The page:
The history of falls and the association of the timed up and go test to falls and near-falls in older adults with hip osteoarthritis.

Arnold CM, Faulkner RA - BMC Geriatr (2007)

The frequency of near-fallers for three TUG categories: < 10 seconds, 10 – 13.99 seconds and 14 seconds or >. Key for Figure 3: T-1: TUG score < 10 seconds. T-2: TUG score 10 seconds – 13.99 seconds. T-3: TUG score 14 seconds or >.
© Copyright Policy - open-access
Related In: Results  -  Collection

License
Show All Figures
getmorefigures.php?uid=PMC1936991&req=5

Figure 3: The frequency of near-fallers for three TUG categories: < 10 seconds, 10 – 13.99 seconds and 14 seconds or >. Key for Figure 3: T-1: TUG score < 10 seconds. T-2: TUG score 10 seconds – 13.99 seconds. T-3: TUG score 14 seconds or >.
Mentions: There were no significant differences in the number of fallers and the frequency of near-falls among the three TUG categories; but the distribution for near-fall frequency was closer to what was expected with a trend of increasing percentage of frequent near-fallers in the higher TUG scores and declining numbers of participants with no history of near-falls (Figure 3). Based on calculation of odds ratios (Table 5), participants were three times more likely to be a frequent near-faller if their TUG score was > 10 seconds or if they were over the age of 75. The odds ratio did not increase substantially using a higher cut-off for the TUG of 14 seconds for the association to a history of falls or near-falls. Because age was a potential confounder in determining the relationship of the TUG to fall and near-fall history, a post-hoc analysis was done comparing odds ratios in two groups: under age 75 and 75 years or older. The odds ratios associated with being a near-faller remained similar for both age groups: OR = 3.0 (CI 0.44 – 20.4) and OR = 2.5 (CI 0.24 – 25.7) for the younger and older group respectively. The association of TUG scores to fall history remained low and inconsistent for the two age subgroups, with no association found for TUG scores to fall history in either group. There were no other significant associations found for the other dependent variables (gender, use of walking aid, mobility level or hip pain bilateral vs. unilateral) to frequent near-falls, and there were no significant associations of TUG scores or any other factor to fall history (Table 5).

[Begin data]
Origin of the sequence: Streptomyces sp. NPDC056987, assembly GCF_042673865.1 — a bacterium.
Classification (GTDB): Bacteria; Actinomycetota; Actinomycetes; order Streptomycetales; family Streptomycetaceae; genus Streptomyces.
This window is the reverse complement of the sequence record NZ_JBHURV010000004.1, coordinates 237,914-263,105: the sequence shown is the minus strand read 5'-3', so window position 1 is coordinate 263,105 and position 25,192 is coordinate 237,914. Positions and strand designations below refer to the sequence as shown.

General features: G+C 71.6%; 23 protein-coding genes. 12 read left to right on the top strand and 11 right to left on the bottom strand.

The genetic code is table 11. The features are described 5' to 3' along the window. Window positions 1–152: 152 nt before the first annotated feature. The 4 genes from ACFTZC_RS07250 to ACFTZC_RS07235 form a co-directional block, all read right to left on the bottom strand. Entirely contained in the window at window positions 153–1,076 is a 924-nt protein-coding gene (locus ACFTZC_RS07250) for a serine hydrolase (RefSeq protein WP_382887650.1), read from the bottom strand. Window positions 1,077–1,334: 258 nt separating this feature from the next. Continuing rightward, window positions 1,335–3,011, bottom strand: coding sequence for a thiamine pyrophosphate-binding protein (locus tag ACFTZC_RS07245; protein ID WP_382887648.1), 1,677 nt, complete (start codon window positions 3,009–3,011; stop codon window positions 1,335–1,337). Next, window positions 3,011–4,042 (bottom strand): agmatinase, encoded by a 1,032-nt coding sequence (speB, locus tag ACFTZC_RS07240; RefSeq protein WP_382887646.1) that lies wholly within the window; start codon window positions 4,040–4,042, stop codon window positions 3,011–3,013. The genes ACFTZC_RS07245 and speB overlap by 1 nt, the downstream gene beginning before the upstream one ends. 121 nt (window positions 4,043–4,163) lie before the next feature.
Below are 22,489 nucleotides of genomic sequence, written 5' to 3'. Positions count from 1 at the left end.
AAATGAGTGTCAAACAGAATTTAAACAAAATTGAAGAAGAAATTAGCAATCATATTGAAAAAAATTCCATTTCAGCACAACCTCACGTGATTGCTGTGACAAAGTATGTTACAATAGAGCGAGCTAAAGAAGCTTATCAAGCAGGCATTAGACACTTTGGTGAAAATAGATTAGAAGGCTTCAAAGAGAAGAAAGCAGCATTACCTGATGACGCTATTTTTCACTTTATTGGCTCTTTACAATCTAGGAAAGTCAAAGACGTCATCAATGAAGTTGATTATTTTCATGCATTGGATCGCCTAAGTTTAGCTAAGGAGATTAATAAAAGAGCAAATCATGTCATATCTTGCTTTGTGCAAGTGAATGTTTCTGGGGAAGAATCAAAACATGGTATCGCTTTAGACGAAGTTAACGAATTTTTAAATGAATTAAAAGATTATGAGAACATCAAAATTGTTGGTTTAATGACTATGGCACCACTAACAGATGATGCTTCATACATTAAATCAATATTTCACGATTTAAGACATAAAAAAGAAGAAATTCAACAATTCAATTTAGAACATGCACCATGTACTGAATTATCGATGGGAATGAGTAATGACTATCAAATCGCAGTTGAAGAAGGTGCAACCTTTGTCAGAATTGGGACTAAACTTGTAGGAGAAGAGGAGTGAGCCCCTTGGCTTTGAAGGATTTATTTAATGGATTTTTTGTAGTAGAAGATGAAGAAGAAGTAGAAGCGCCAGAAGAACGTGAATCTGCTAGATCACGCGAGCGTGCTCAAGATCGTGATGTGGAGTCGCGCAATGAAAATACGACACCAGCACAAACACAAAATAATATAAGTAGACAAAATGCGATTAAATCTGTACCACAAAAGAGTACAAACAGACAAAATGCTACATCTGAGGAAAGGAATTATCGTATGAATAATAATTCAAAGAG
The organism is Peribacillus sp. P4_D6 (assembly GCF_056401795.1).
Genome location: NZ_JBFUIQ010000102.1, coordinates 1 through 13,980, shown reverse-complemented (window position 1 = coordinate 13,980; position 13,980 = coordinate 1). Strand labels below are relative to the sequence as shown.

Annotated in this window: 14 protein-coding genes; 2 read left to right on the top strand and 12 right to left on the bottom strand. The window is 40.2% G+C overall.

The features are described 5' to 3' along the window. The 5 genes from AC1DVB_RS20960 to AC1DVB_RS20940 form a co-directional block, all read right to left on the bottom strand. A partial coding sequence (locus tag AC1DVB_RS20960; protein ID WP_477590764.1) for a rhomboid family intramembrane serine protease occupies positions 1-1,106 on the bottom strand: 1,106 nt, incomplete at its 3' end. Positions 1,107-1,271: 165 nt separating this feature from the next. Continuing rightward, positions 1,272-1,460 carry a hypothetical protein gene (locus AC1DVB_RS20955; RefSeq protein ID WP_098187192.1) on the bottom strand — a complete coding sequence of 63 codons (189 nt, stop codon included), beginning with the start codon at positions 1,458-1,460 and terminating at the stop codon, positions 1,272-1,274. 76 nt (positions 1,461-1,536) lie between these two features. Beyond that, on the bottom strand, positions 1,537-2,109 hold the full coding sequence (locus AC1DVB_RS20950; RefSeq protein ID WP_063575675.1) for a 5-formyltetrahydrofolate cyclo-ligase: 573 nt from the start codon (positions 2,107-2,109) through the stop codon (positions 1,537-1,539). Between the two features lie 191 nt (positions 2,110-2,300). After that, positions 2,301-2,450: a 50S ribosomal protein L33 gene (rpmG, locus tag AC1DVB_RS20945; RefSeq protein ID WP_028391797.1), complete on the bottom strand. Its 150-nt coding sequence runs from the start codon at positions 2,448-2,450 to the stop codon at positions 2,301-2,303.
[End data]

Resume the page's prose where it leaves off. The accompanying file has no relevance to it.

Bottom Line: Falling accounts for a significant number of hospital and long-term care admissions in older adults.Many adults with the combination of advancing age and functional decline associated with lower extremity osteoarthritis (OA), are at an even greater risk.Higher TUG scores occurred for those who were older, less mobile, and with greater number of co-morbidities.

View Article: PubMed Central - HTML - PubMed

Affiliation: College of Kinesiology and School of Physical Therapy, University of Saskatchewan, Saskatoon, Canada. cathy.arnold@usask.ca

ABSTRACT

Background: Falling accounts for a significant number of hospital and long-term care admissions in older adults. Many adults with the combination of advancing age and functional decline associated with lower extremity osteoarthritis (OA), are at an even greater risk. The purpose of this study was to describe fall and near-fall history, location, circumstances and injuries from falls in a community-dwelling population of adults over aged 65 with hip OA and to determine the ability of the timed up and go test (TUG) to classify fallers and near-fallers.

Method: A retrospective observational study of 106 older men and women with hip pain for six months or longer, meeting a clinical criteria for the presence of hip OA at one or both hips. An interview for fall and near-fall history and administration of the TUG were administered on one occasion.

Results: Forty-five percent of the sample had at least one fall in the past year, seventy-seven percent reported occasional or frequent near-falls. The majority of falls occurred during ambulation and ascending or descending steps. Forty percent experienced an injury from the fall. The TUG was not associated with history of falls, but was associated with near-falls. Higher TUG scores occurred for those who were older, less mobile, and with greater number of co-morbidities.

Conclusion: A high percentage of older adults with hip OA experience falls and near-falls which may be attributed to gait impairments related to hip OA. The TUG could be a useful screening instrument to predict those who have frequent near-falls, and thus might be useful in predicting risk of future falls in this population.

Show MeSH
Related in: MedlinePlus